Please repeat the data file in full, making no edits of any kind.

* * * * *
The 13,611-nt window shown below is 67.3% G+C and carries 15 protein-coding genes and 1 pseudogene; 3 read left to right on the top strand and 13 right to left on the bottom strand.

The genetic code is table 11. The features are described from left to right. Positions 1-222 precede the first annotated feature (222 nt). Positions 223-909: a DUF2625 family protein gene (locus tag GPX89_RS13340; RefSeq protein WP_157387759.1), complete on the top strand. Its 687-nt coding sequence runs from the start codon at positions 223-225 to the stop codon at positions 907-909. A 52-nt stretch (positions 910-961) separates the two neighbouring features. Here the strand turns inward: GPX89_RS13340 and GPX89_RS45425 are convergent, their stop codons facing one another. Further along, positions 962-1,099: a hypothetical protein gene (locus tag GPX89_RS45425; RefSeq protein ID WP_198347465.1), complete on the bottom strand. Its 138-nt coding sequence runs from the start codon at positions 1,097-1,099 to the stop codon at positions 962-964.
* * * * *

The 13,611-nt window shown below is 67.3% G+C and carries 15 protein-coding genes and 1 pseudogene; 3 read left to right on the top strand and 13 right to left on the bottom strand.

The genetic code is table 11. The features are described from left to right. Positions 1-222 precede the first annotated feature (222 nt). Positions 223-909: a DUF2625 family protein gene (locus tag GPX89_RS13340; RefSeq protein WP_157387759.1), complete on the top strand. Its 687-nt coding sequence runs from the start codon at positions 223-225 to the stop codon at positions 907-909. A 52-nt stretch (positions 910-961) separates the two neighbouring features. Here the strand turns inward: GPX89_RS13340 and GPX89_RS45425 are convergent, their stop codons facing one another. Further along, positions 962-1,099: a hypothetical protein gene (locus tag GPX89_RS45425; RefSeq protein ID WP_198347465.1), complete on the bottom strand. Its 138-nt coding sequence runs from the start codon at positions 1,097-1,099 to the stop codon at positions 962-964.